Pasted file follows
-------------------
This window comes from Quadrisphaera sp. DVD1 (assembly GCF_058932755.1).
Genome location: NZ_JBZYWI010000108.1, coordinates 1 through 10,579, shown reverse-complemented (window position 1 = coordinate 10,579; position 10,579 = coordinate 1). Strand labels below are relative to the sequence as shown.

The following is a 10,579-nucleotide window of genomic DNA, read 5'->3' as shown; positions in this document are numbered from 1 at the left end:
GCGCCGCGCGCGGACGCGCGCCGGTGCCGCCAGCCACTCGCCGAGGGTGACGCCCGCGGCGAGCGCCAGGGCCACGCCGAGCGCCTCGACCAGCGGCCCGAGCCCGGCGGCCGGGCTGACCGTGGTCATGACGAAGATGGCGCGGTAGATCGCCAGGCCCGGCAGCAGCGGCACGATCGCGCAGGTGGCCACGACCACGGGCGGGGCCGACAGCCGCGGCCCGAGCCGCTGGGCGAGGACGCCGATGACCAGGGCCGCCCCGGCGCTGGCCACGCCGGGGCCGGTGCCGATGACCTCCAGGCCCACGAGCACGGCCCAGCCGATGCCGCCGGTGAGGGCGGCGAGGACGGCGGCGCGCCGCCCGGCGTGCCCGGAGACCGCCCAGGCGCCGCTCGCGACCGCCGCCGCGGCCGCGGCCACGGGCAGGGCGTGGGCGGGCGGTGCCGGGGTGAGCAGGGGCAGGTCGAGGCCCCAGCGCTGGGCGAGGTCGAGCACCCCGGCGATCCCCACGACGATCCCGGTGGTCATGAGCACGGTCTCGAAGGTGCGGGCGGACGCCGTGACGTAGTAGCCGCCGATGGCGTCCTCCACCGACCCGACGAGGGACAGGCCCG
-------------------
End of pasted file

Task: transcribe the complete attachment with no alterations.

This window comes from Quadrisphaera sp. DVD1 (assembly GCF_058932755.1).
Genome location: NZ_JBZYWI010000108.1, coordinates 1 through 10,579, shown reverse-complemented (window position 1 = coordinate 10,579; position 10,579 = coordinate 1). Strand labels below are relative to the sequence as shown.

The following is a 10,579-nucleotide window of genomic DNA, read 5'->3' as shown; positions in this document are numbered from 1 at the left end:
GCGCCGCGCGCGGACGCGCGCCGGTGCCGCCAGCCACTCGCCGAGGGTGACGCCCGCGGCGAGCGCCAGGGCCACGCCGAGCGCCTCGACCAGCGGCCCGAGCCCGGCGGCCGGGCTGACCGTGGTCATGACGAAGATGGCGCGGTAGATCGCCAGGCCCGGCAGCAGCGGCACGATCGCGCAGGTGGCCACGACCACGGGCGGGGCCGACAGCCGCGGCCCGAGCCGCTGGGCGAGGACGCCGATGACCAGGGCCGCCCCGGCGCTGGCCACGCCGGGGCCGGTGCCGATGACCTCCAGGCCCACGAGCACGGCCCAGCCGATGCCGCCGGTGAGGGCGGCGAGGACGGCGGCGCGCCGCCCGGCGTGCCCGGAGACCGCCCAGGCGCCGCTCGCGACCGCCGCCGCGGCCGCGGCCACGGGCAGGGCGTGGGCGGGCGGTGCCGGGGTGAGCAGGGGCAGGTCGAGGCCCCAGCGCTGGGCGAGGTCGAGCACCCCGGCGATCCCCACGACGATCCCGGTGGTCATGAGCACGGTCTCGAAGGTGCGGGCGGACGCCGTGACGTAGTAGCCGCCGATGGCGTCCTCCACCGACCCGACGAGGGACAGGCCCG